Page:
After lunch there is quiet time, then a quick foray to the supermarket and you cannot walk past the bar at the end of our pontoon without being invited to ‘un petit rosé’ by  Féfé  and after this it is time for a second swim.  It is time to acquaint myself with the galley on board.  Francois is an avid and competent cook so I really don’t need to offer my services.  However, they do enjoy a good curry so I have volunteered to cook some curries during our three-week stay.   The first one I will prepare is Lamb Vindaloo.

Before we left St Vaast to join the Tailles on their boat I checked my spice requirements for the recipes I have brought with me and then made up little foil packets containing 2 teaspoons of each.  I’ve not made a Vindaloo before.  I sit at the table and prepare my onions, garlic, ginger and Nick takes the meat off a shoulder of lamb.  In the absence of a pestle and mortar I grind a melange of the requisite spices for the dish.  White wine vinegar is an important ingredient in the mixing of the curry paste.  When assembled the curry cooks on the hob for a couple of hours and then the flavour will develop overnight.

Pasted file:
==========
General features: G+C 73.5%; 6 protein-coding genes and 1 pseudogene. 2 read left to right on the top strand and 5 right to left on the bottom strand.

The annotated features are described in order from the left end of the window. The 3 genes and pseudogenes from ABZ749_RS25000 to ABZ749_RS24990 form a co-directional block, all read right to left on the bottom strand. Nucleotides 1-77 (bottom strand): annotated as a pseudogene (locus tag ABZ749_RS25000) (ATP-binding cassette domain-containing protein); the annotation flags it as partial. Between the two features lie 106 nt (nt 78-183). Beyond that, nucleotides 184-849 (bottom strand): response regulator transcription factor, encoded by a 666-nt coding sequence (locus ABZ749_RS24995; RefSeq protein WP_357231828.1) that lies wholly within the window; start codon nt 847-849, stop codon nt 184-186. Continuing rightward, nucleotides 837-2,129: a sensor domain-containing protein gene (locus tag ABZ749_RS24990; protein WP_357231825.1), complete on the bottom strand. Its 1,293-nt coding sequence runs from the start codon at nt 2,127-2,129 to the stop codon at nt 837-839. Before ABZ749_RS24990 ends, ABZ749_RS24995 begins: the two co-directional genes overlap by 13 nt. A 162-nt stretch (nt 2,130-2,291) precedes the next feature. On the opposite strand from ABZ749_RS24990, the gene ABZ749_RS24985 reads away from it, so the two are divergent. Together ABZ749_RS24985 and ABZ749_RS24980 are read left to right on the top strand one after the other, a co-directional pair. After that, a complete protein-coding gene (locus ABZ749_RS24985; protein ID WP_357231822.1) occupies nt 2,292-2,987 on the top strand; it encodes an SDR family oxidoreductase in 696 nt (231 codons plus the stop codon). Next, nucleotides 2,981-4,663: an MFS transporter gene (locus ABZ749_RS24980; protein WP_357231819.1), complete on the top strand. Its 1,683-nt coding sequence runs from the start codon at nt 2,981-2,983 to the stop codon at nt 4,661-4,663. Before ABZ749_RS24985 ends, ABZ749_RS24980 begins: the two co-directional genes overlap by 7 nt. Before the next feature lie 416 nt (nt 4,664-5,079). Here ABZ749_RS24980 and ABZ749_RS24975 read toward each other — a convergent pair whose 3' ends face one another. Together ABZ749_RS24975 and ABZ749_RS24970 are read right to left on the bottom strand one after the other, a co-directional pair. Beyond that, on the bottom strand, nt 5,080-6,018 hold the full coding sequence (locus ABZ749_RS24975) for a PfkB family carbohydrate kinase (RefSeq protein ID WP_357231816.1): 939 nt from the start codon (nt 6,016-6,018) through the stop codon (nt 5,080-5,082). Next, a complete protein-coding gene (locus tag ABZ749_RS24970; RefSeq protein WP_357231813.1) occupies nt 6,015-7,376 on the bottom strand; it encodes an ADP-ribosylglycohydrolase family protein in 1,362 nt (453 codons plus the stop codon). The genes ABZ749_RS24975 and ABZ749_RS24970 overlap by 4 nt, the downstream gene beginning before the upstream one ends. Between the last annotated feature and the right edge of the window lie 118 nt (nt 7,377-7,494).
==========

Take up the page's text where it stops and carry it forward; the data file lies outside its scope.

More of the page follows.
Meanwhile Francois has been preparing some mayonnaise to have with our avocado and prawns supper.  I make a tomato and basil salad and we are away.  After supper Féfé and I have a vocabulary session and then I leaf through some of the guide books on the boat.

Wig and Ian

A few days after the Duke’s visit we were pleased to receive Wig and Ian.  Wig and I go back decades, five in fact.  We met when we signed up for a bi-lingual secretarial course which was being offered by a college in my home town at the time, Weymouth.  We have kept in touch over the years and last year we celebrated our fifty years of friendship at the home of another contemporary. DSC00128 (2)